The muddy slop dredged from the canals had to go somewhere. Oil companies piled it where they found it, creating an estimated 13,000 miles of tide-blocking spoil banks.
R. Eugene Turner, an LSU oceanographer, has calculated that every square mile of the delta is bounded on three sides by oil-canal ridges. Turner has spent more than 30 years studying the oil industry's footprint on the delta.
"If the water is blocked from going in, the wetlands on other side is drier for a little longer and also stays flooded longer than it otherwise would be," Turner said. "By drying it, the land oxidizes and dries out; and if it's wetter, it's like leaving a lawn sprinkler on and the plants are going to die."
The damage doesn't stop with the canals. For example, U.S. Geological Survey scientists say the sucking out of the ground of so much oil and gas likely caused the land in many places to sink by half an inch a year. In oil's heyday 30 years ago, Louisiana's coastal wells pumped 360 million barrels a year, an eighth of what Saudi Arabia ships to the market today.
Oil wells also discharged about a billion gallons daily of brine, thick with naturally occurring subsurface chemicals like chlorides, calcium and magnesium, as well as acids used in drilling.
"It was poured into the marshes," said Virginia Burkett, a longtime researcher of the Louisiana wetlands and the chief scientist for climate change at USGS. It contaminated soils and killed plants and animals, she said, before brine dumping was finally regulated in coastal marshes in 1985.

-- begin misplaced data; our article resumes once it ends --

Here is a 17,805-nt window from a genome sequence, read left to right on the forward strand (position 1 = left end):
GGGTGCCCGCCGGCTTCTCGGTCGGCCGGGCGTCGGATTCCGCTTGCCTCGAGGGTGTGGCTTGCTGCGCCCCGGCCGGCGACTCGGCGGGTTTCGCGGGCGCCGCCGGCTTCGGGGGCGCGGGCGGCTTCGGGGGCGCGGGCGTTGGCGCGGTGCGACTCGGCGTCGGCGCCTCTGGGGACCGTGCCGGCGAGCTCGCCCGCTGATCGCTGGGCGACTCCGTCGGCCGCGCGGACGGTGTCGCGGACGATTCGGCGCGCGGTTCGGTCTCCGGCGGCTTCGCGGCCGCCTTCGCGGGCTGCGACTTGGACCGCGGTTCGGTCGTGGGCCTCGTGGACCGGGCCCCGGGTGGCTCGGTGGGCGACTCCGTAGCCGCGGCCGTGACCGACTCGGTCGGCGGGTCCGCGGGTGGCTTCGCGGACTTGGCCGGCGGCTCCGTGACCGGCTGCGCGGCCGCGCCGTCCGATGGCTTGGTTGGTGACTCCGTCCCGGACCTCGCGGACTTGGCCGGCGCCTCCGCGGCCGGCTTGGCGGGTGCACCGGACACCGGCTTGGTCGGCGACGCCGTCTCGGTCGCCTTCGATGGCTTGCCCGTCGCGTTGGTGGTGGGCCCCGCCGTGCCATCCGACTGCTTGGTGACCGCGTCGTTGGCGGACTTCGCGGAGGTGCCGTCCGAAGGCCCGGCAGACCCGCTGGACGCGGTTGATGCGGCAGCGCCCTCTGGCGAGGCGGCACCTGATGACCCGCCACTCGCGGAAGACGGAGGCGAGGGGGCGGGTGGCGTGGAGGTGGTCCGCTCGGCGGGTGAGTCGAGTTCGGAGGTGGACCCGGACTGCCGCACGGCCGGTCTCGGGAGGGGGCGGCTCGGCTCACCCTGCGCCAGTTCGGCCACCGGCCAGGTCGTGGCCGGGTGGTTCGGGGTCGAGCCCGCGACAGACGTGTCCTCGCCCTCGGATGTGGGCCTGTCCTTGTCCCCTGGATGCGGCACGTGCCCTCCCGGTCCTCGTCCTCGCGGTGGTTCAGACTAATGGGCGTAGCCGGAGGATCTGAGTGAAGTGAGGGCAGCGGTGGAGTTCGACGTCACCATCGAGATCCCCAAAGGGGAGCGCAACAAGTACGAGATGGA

Still, when politicians in Washington or Louisiana talk about Katrina guilt they blame the Corps of Engineers, global warming and the French for building a city in low-lying swamps nearly 300 years ago — but not the oil industry.
"It's the elephant at the dinner table and nobody wants to say there's an elephant there," said Luke Fontana, a New Orleans lawyer for Save Our Wetlands, one of the state's oldest grassroots environmental groups that has fought the draining of swamps and oil company activity since the 1970s.
But the industry's legacy is getting new attention. Some contrast record petroleum profits with staggering cost estimates — up to $60 billion — to save New Orleans and restore the delta. In 2006, major U.S. oil companies, some of which moved offices from New Orleans to Houston, earned about $162 billion.
Meanwhile, locals increasingly ask why oil shouldn't be made to clean up its profitable mess the same as mining operations had to do in Appalachia.
Delta folks like Griffin, the grocer in Leeville, wonder why Shell, ExxonMobil and other oil behemoths aren't paying for the disappearance of his boyhood duck ponds and dune-lined islands.
"It seems that the government should hold them accountable for some of the problem," Griffin said from behind his cash register.
At mid-20th century, marsh-borne oil derricks towered over Leeville's shacks as far as the eye could see, replacing fields of cotton. Today, those same places, chopped up by bucket dredges, are open water. A town cemetery lies in the water, its tombs barely visible. And as Leeville goes under, New Orleans, 50 miles to the northeast, becomes that much more exposed.
The oil industry has not gone entirely unchallenged.